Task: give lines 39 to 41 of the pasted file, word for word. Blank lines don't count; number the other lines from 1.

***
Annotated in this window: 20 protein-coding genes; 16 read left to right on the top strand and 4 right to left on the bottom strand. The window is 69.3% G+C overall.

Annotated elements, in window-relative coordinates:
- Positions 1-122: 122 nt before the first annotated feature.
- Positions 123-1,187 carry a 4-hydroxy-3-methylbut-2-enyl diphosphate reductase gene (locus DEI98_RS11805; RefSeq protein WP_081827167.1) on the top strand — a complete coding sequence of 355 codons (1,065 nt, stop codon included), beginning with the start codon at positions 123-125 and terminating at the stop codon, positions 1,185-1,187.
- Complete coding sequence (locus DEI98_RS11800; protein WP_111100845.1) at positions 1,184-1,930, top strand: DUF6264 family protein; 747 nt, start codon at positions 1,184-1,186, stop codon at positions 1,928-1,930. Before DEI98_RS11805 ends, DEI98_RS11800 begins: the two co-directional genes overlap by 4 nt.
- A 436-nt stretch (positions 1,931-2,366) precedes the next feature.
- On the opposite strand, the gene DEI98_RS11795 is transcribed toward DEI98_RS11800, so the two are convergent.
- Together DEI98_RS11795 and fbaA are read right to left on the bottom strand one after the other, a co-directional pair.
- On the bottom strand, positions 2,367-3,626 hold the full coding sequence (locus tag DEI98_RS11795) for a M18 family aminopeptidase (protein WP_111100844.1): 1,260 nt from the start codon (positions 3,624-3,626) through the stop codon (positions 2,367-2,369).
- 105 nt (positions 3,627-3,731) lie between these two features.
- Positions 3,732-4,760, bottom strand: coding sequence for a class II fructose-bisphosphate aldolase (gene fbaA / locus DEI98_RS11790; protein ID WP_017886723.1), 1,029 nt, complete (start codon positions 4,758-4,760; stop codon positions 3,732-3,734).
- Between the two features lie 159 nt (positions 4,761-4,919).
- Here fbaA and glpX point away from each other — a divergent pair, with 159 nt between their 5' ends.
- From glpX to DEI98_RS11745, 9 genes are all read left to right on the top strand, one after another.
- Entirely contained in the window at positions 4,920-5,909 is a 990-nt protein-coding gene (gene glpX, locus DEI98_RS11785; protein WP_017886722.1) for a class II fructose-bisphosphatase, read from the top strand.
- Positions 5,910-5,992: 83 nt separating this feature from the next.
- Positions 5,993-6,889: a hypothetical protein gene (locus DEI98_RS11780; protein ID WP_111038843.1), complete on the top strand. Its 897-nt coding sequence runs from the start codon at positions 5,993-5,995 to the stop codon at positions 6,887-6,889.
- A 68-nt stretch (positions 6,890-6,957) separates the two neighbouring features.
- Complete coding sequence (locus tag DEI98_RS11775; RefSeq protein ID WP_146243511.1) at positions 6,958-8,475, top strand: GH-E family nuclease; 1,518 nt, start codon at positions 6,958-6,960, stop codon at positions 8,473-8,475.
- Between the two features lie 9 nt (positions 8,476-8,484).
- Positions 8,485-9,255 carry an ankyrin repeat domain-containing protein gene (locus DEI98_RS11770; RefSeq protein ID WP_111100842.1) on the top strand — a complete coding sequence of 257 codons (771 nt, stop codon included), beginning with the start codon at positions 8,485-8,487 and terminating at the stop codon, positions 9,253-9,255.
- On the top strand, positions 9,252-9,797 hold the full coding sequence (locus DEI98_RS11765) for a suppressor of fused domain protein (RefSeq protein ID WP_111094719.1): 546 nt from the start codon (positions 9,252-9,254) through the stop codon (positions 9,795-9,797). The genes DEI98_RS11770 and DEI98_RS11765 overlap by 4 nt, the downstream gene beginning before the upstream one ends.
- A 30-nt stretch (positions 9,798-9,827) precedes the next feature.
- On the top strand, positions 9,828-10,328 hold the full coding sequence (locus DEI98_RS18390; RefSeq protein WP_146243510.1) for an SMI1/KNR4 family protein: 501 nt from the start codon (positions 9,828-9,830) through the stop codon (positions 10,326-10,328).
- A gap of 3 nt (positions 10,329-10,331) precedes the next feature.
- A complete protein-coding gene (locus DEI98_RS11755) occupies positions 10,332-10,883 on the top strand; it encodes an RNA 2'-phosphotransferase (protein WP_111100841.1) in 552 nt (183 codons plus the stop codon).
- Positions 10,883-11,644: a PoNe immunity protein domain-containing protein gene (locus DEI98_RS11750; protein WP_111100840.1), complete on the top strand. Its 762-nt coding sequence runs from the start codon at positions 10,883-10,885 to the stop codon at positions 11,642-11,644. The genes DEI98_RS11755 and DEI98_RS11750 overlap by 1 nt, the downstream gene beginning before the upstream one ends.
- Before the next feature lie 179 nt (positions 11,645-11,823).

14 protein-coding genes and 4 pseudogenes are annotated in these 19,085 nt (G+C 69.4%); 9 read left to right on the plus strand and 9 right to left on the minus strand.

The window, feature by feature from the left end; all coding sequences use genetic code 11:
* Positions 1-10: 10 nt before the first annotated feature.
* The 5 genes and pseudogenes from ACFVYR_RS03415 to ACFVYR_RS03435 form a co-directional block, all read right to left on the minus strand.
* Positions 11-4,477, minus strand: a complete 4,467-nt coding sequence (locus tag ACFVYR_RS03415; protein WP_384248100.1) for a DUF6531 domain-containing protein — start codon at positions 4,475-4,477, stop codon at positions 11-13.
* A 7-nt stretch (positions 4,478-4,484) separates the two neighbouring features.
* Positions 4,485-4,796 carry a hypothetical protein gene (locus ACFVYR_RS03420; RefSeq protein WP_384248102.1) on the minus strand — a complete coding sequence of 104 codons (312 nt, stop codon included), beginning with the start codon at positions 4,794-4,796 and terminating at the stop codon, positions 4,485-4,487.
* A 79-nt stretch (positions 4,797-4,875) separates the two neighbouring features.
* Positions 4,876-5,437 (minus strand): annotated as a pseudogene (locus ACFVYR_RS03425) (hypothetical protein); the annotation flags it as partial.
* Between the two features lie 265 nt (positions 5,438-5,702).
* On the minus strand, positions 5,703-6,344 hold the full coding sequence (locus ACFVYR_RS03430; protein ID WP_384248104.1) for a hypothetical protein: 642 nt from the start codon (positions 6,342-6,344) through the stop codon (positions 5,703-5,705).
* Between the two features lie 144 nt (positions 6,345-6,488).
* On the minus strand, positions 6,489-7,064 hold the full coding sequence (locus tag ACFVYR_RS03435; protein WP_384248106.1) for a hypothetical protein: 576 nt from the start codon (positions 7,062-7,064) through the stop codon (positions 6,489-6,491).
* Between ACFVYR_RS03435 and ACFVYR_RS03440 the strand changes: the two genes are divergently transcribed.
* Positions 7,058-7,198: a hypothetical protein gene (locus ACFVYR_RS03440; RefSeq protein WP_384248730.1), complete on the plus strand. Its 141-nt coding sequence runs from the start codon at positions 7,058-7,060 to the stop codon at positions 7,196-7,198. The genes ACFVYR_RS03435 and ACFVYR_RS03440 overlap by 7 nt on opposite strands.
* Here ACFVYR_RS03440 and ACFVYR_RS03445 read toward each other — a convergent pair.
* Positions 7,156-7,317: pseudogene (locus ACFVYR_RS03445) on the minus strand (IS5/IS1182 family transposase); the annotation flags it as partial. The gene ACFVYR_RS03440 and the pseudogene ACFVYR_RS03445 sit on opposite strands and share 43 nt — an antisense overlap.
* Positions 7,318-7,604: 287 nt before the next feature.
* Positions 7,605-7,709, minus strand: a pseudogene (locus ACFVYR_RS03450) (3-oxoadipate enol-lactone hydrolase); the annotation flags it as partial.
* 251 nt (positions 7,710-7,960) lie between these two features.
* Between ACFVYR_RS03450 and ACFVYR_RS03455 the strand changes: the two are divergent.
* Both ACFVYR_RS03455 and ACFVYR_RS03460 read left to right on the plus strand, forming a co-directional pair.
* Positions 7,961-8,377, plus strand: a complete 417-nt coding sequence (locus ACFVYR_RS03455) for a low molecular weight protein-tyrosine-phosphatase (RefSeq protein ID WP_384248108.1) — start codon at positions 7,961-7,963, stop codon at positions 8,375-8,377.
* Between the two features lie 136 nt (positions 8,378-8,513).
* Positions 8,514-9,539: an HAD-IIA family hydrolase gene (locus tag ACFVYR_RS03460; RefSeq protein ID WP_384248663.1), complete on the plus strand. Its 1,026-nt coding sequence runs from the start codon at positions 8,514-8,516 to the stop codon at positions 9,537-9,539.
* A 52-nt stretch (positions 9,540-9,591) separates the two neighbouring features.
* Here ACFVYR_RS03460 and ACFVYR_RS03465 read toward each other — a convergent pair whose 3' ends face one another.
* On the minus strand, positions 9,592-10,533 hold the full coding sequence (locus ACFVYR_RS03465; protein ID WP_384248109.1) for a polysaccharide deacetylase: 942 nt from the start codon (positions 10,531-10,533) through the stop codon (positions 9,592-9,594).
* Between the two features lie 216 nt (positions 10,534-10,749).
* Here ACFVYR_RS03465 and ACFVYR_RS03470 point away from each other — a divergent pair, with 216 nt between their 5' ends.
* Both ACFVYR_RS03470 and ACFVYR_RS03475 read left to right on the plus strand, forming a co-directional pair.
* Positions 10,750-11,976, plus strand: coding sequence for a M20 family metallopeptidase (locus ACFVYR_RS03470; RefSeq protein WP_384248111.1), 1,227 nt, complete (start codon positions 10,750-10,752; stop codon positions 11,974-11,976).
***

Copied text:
* On the minus strand, positions 5,703-6,344 hold the full coding sequence (locus ACFVYR_RS03430; protein ID WP_384248104.1) for a hypothetical protein: 642 nt from the start codon (positions 6,342-6,344) through the stop codon (positions 5,703-5,705).
* Between the two features lie 144 nt (positions 6,345-6,488).
* On the minus strand, positions 6,489-7,064 hold the full coding sequence (locus tag ACFVYR_RS03435; protein WP_384248106.1) for a hypothetical protein: 576 nt from the start codon (positions 7,062-7,064) through the stop codon (positions 6,489-6,491).